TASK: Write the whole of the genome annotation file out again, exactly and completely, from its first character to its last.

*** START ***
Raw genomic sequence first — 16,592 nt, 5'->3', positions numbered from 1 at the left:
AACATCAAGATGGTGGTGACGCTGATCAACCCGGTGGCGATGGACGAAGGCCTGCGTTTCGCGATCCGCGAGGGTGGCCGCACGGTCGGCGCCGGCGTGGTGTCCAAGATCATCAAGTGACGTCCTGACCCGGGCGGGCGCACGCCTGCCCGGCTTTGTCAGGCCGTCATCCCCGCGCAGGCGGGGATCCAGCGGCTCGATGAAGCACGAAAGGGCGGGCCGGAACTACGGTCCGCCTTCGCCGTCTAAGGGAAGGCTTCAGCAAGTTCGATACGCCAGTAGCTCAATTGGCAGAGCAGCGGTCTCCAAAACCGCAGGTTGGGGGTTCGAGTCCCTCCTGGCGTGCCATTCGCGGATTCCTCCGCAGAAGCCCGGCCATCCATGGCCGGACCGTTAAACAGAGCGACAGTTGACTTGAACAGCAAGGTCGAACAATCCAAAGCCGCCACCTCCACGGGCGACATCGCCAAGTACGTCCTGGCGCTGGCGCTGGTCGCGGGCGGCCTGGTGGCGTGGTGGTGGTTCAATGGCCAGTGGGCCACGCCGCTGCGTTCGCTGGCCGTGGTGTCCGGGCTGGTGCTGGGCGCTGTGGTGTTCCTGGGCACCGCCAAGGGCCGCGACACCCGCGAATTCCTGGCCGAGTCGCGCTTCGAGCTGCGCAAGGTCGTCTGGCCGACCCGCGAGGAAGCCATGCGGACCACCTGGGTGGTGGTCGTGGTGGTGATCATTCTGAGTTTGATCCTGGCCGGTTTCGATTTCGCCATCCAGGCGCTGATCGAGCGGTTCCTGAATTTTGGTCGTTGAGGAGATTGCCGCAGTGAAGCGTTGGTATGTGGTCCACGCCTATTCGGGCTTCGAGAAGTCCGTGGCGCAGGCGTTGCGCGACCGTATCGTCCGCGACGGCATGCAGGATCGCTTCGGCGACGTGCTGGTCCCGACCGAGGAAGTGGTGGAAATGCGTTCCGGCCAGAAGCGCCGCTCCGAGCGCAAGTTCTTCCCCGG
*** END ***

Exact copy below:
Raw genomic sequence first — 16,592 nt, 5'->3', positions numbered from 1 at the left:
AACATCAAGATGGTGGTGACGCTGATCAACCCGGTGGCGATGGACGAAGGCCTGCGTTTCGCGATCCGCGAGGGTGGCCGCACGGTCGGCGCCGGCGTGGTGTCCAAGATCATCAAGTGACGTCCTGACCCGGGCGGGCGCACGCCTGCCCGGCTTTGTCAGGCCGTCATCCCCGCGCAGGCGGGGATCCAGCGGCTCGATGAAGCACGAAAGGGCGGGCCGGAACTACGGTCCGCCTTCGCCGTCTAAGGGAAGGCTTCAGCAAGTTCGATACGCCAGTAGCTCAATTGGCAGAGCAGCGGTCTCCAAAACCGCAGGTTGGGGGTTCGAGTCCCTCCTGGCGTGCCATTCGCGGATTCCTCCGCAGAAGCCCGGCCATCCATGGCCGGACCGTTAAACAGAGCGACAGTTGACTTGAACAGCAAGGTCGAACAATCCAAAGCCGCCACCTCCACGGGCGACATCGCCAAGTACGTCCTGGCGCTGGCGCTGGTCGCGGGCGGCCTGGTGGCGTGGTGGTGGTTCAATGGCCAGTGGGCCACGCCGCTGCGTTCGCTGGCCGTGGTGTCCGGGCTGGTGCTGGGCGCTGTGGTGTTCCTGGGCACCGCCAAGGGCCGCGACACCCGCGAATTCCTGGCCGAGTCGCGCTTCGAGCTGCGCAAGGTCGTCTGGCCGACCCGCGAGGAAGCCATGCGGACCACCTGGGTGGTGGTCGTGGTGGTGATCATTCTGAGTTTGATCCTGGCCGGTTTCGATTTCGCCATCCAGGCGCTGATCGAGCGGTTCCTGAATTTTGGTCGTTGAGGAGATTGCCGCAGTGAAGCGTTGGTATGTGGTCCACGCCTATTCGGGCTTCGAGAAGTCCGTGGCGCAGGCGTTGCGCGACCGTATCGTCCGCGACGGCATGCAGGATCGCTTCGGCGACGTGCTGGTCCCGACCGAGGAAGTGGTGGAAATGCGTTCCGGCCAGAAGCGCCGCTCCGAGCGCAAGTTCTTCCCCGG